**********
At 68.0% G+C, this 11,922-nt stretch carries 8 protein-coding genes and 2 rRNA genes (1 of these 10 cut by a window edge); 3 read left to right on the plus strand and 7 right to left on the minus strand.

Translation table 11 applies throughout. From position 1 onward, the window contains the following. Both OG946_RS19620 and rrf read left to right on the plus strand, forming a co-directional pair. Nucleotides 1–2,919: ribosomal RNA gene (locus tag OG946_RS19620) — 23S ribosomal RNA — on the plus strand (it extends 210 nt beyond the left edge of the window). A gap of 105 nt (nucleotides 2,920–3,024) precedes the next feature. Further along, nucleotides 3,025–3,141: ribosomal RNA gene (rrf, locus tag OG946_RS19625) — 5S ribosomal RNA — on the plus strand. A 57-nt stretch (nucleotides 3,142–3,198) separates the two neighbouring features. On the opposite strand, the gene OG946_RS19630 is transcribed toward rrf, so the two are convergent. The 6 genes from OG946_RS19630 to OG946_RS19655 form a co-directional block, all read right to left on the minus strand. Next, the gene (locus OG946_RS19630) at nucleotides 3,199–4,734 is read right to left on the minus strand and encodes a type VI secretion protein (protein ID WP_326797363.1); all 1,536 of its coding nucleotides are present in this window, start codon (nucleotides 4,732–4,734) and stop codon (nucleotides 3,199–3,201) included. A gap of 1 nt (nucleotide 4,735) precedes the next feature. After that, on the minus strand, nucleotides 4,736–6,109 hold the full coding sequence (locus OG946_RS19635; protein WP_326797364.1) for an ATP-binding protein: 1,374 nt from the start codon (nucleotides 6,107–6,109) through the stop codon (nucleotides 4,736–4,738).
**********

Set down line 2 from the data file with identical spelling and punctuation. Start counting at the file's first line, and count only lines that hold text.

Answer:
Translation table 11 applies throughout. From position 1 onward, the window contains the following. Both OG946_RS19620 and rrf read left to right on the plus strand, forming a co-directional pair. Nucleotides 1–2,919: ribosomal RNA gene (locus tag OG946_RS19620) — 23S ribosomal RNA — on the plus strand (it extends 210 nt beyond the left edge of the window). A gap of 105 nt (nucleotides 2,920–3,024) precedes the next feature. Further along, nucleotides 3,025–3,141: ribosomal RNA gene (rrf, locus tag OG946_RS19625) — 5S ribosomal RNA — on the plus strand. A 57-nt stretch (nucleotides 3,142–3,198) separates the two neighbouring features. On the opposite strand, the gene OG946_RS19630 is transcribed toward rrf, so the two are convergent. The 6 genes from OG946_RS19630 to OG946_RS19655 form a co-directional block, all read right to left on the minus strand. Next, the gene (locus OG946_RS19630) at nucleotides 3,199–4,734 is read right to left on the minus strand and encodes a type VI secretion protein (protein ID WP_326797363.1); all 1,536 of its coding nucleotides are present in this window, start codon (nucleotides 4,732–4,734) and stop codon (nucleotides 3,199–3,201) included. A gap of 1 nt (nucleotide 4,735) precedes the next feature. After that, on the minus strand, nucleotides 4,736–6,109 hold the full coding sequence (locus OG946_RS19635; protein WP_326797364.1) for an ATP-binding protein: 1,374 nt from the start codon (nucleotides 6,107–6,109) through the stop codon (nucleotides 4,736–4,738).